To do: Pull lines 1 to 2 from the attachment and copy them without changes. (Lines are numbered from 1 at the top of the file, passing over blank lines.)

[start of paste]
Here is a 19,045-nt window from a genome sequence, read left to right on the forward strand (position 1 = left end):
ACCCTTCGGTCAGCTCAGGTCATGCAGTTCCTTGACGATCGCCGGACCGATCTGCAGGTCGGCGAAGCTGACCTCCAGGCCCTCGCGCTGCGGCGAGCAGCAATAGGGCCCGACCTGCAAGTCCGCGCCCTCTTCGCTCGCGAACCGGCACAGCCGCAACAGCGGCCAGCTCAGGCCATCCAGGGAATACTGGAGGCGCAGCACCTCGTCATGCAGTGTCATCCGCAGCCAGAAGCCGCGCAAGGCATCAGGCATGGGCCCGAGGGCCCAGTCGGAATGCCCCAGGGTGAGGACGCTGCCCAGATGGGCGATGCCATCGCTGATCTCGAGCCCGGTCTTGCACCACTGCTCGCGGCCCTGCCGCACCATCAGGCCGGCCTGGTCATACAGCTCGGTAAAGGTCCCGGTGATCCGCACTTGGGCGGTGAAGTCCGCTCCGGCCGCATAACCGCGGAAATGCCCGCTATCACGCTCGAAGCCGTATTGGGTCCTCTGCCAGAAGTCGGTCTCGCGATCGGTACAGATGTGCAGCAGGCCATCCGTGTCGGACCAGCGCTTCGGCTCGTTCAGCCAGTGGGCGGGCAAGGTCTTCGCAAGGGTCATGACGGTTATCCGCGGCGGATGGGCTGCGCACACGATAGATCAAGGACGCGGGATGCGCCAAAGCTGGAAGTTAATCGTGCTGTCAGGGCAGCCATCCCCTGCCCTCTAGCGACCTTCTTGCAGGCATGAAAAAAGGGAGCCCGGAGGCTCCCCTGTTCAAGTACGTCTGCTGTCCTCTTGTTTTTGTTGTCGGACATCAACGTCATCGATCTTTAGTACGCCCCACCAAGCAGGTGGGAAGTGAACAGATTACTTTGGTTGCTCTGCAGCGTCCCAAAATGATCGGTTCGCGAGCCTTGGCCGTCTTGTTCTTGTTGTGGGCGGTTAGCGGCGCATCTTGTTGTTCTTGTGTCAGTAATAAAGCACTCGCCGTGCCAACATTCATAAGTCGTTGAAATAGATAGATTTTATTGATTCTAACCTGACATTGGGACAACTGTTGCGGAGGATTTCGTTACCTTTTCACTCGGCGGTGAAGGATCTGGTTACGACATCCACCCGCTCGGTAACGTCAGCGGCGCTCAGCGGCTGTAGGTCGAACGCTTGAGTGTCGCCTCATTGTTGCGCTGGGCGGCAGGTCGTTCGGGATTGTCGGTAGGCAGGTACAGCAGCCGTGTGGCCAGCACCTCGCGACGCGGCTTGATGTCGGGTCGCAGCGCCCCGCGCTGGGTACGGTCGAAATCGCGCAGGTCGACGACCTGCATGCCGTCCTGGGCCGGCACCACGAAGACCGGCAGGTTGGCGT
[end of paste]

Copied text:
Here is a 19,045-nt window from a genome sequence, read left to right on the forward strand (position 1 = left end):
ACCCTTCGGTCAGCTCAGGTCATGCAGTTCCTTGACGATCGCCGGACCGATCTGCAGGTCGGCGAAGCTGACCTCCAGGCCCTCGCGCTGCGGCGAGCAGCAATAGGGCCCGACCTGCAAGTCCGCGCCCTCTTCGCTCGCGAACCGGCACAGCCGCAACAGCGGCCAGCTCAGGCCATCCAGGGAATACTGGAGGCGCAGCACCTCGTCATGCAGTGTCATCCGCAGCCAGAAGCCGCGCAAGGCATCAGGCATGGGCCCGAGGGCCCAGTCGGAATGCCCCAGGGTGAGGACGCTGCCCAGATGGGCGATGCCATCGCTGATCTCGAGCCCGGTCTTGCACCACTGCTCGCGGCCCTGCCGCACCATCAGGCCGGCCTGGTCATACAGCTCGGTAAAGGTCCCGGTGATCCGCACTTGGGCGGTGAAGTCCGCTCCGGCCGCATAACCGCGGAAATGCCCGCTATCACGCTCGAAGCCGTATTGGGTCCTCTGCCAGAAGTCGGTCTCGCGATCGGTACAGATGTGCAGCAGGCCATCCGTGTCGGACCAGCGCTTCGGCTCGTTCAGCCAGTGGGCGGGCAAGGTCTTCGCAAGGGTCATGACGGTTATCCGCGGCGGATGGGCTGCGCACACGATAGATCAAGGACGCGGGATGCGCCAAAGCTGGAAGTTAATCGTGCTGTCAGGGCAGCCATCCCCTGCCCTCTAGCGACCTTCTTGCAGGCATGAAAAAAGGGAGCCCGGAGGCTCCCCTGTTCAAGTACGTCTGCTGTCCTCTTGTTTTTGTTGTCGGACATCAACGTCATCGATCTTTAGTACGCCCCACCAAGCAGGTGGGAAGTGAACAGATTACTTTGGTTGCTCTGCAGCGTCCCAAAATGATCGGTTCGCGAGCCTTGGCCGTCTTGTTCTTGTTGTGGGCGGTTAGCGGCGCATCTTGTTGTTCTTGTGTCAGTAATAAAGCACTCGCCGTGCCAACATTCATAAGTCGTTGAAATAGATAGATTTTATTGATTCTAACCTGACATTGGGACAACTGTTGCGGAGGATTTCGTTACCTTTTCACTCGGCGGTGAAGGATCTGGTTACGACATCCACCCGCTCGGTAACGTCAGCGGCGCTCAGCGGCTGTAGGTCGAACGCTTGAGTGTCGCCTCATTGTTGCGCTGGGCGGCAGGTCGTTCGGGATTGTCGGTAGGCAGGTACAGCAGCCGTGTGGCCAGCACCTCGCGACGCGGCTTGATGTCGGGTCGCAGCGCCCCGCGCTGGGTACGGTCGAAATCGCGCAGGTCGACGACCTGCATGCCGTCCTGGGCCGGCACCACGAAGACCGGCAGGTTGGCGT